The sorrel sauce, which beautifully complements the mackerel fillets, is simplicity itself to make
- all you need to do is cook the sorrel in a little butter until it wilts.
It naturally collapses into a rich silky sauce with no effort on your part.
You can enrich the sauce with cream or crème fraîche and thicken it with egg yolk.
Or you can do as I have here (not having any cream or eggs) and thicken it with flour, finishing with a little yoghurt.
Or you could serve it neat. Your call.
- 200g sorrel
- 4 mackerel fillets from 2 fish
- Sea salt and freshly ground black pepper
- 1 tsp olive oil
- 50g unsalted butter
- ½ tsp flour
- 1 tbsp yoghurt
Wash the sorrel well, remove and discard the stalks and chop the leaves coarsely.
Season the mackerel fillets with a little salt and pepper. Put a heavy-bottomed frying pan over a medium heat and add a thin film of olive oil.
When the oil is fairly hot, lay the fillets skin side down in the pan.
When the flesh is almost completely white, flip over for just a minute to finish cooking
- the whole process shouldn't take more than five minutes. Transfer to a warm plate while you make the sauce.
Splash a tablespoon or two of water into the pan in which you cooked the fish, then gradually whisk in the butter to make an emulsion.
Scatter in the flour and stir for a few minutes to distribute and thicken, then throw in the sorrel,
which will quickly wilt and turn a dull greeny-brown. Season.
Leave to cool for 30 seconds then briefly stir through the yoghurt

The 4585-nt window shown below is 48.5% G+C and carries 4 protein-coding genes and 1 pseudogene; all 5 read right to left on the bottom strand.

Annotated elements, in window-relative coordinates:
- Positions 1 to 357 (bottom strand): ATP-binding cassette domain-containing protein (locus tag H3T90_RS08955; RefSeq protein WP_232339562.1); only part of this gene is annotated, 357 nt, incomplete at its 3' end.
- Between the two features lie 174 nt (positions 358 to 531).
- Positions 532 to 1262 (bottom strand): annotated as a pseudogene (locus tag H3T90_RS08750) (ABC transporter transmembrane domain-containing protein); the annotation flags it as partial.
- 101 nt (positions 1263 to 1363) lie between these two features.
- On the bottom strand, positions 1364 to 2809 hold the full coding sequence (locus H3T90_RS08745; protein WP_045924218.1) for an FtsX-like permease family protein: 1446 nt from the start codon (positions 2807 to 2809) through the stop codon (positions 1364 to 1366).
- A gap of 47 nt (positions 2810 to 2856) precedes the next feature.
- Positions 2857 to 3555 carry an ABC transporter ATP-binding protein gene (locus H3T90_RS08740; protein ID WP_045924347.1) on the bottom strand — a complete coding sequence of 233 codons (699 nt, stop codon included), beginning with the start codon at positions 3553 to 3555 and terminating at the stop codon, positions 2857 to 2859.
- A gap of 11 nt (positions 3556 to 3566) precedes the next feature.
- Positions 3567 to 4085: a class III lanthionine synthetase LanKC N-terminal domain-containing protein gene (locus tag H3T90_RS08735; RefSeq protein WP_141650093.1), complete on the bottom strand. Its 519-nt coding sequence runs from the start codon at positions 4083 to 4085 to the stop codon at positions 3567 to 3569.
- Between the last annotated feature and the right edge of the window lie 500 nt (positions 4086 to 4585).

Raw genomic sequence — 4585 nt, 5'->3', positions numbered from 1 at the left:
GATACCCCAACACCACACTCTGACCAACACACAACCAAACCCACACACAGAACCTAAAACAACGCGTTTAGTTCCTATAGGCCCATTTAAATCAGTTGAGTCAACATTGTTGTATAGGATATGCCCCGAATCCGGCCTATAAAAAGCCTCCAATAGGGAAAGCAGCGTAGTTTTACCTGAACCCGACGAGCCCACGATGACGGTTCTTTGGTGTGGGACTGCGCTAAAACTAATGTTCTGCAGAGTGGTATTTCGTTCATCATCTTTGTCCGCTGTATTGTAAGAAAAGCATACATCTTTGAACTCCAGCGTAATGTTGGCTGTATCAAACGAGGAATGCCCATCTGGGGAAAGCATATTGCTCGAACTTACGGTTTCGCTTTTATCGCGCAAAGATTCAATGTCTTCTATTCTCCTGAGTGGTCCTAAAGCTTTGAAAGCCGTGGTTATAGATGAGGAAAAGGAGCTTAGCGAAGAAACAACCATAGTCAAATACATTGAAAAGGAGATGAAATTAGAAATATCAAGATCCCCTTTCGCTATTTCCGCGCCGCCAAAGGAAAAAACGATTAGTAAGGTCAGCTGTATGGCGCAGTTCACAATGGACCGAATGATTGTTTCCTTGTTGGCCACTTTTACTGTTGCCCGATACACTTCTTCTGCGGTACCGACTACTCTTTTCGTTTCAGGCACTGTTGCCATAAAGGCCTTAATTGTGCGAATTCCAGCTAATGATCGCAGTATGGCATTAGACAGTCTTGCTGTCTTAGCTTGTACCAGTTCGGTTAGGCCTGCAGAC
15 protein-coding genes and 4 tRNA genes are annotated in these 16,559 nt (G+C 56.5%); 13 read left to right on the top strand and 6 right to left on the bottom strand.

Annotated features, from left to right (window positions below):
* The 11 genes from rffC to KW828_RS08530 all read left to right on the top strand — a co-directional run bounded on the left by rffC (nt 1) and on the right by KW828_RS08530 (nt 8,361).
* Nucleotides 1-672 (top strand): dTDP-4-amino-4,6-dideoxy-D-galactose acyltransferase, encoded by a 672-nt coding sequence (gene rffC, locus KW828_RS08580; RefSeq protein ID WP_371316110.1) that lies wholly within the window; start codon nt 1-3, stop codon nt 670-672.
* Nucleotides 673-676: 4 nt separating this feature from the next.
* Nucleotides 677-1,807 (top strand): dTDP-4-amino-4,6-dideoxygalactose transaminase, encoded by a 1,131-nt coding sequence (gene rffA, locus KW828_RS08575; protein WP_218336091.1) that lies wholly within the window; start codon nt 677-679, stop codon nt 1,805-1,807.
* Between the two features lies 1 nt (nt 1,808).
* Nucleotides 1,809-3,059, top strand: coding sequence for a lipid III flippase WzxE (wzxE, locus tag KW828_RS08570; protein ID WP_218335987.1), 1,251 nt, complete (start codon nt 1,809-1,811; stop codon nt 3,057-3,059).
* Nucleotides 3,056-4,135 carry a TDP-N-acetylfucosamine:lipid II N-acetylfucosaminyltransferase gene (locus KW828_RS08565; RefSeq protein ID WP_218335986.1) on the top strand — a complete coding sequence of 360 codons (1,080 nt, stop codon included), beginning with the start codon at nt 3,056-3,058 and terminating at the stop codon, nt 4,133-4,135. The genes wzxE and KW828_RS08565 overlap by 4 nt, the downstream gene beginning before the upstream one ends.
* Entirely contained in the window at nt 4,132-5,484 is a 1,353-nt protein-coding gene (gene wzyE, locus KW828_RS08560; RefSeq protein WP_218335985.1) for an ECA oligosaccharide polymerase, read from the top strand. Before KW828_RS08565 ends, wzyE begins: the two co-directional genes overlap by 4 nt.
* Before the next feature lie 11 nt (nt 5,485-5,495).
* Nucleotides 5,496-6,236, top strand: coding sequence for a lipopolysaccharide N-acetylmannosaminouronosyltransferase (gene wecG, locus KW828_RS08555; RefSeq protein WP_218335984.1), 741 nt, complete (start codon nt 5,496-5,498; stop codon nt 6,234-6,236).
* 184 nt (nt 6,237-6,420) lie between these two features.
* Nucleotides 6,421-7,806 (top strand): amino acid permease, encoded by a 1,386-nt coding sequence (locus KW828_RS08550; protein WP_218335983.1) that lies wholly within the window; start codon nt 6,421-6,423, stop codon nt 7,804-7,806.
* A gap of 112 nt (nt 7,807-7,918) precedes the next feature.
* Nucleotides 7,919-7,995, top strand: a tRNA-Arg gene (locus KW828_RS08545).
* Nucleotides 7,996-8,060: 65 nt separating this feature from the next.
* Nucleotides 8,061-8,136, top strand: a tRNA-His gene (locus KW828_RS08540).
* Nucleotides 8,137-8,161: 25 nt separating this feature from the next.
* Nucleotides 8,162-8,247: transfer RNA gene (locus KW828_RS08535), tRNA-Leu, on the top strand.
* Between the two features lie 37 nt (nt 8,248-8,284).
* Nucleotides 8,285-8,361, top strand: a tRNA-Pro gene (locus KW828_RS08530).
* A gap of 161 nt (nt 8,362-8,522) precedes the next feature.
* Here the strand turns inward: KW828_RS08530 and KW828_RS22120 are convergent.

Serve the mackerel with the warm sorrel sauce and some waxy new potatoes, a green salad,
or this potato salad with apple and sorrel
if you haven't had enough sorrel.
Georgina's Easy Cheesy Bake
A good effort by Georgina at this interesting soufflé-like cheesy bread pudding, though she did skip the mustard powder.
The whole tomatoes are a bit of an uncomfortable mouthful, though I don't quite know what you could do about that,
other than making sure you use really small ones. Skinning them would seem like too much of a pain in the arse.
- 225ml bag baby leaf spinach
- 6 large eggs
- 425ml milk
- 1 tbsp English mustard powder
- 200g bread (about 3 thick slices)
- 200g mature vegetarian cheddar
- 4 clusters of cherry tomatoes on the vine
Preheat the oven to 190C/gas 5/fan 170C and butter a shallow 2-litre dish.
Tip the spinach into a colander in the sink and pour a kettleful of boiling water over it.
Leave it to wilt while you make the cheesy base. (Or microwave the spinach according to the packet instructions.)
Break the eggs into the bowl of a food processor, pour in the milk, add the mustard and 1 tsp salt.
Tear in the bread, crusts and all, then whizz together until smooth. Tip the mixture into a large bowl and grate in three-quarters of the cheese.
Squeeze the spinach, to get rid of all the water, then stir it into the cheese mixture and tip into the dish.
Grate over the remaining cheese, top with the tomato clusters and bake for 30-35 minutes until risen and golden.
Cool and allow to settle a little before serving.
No comments yet!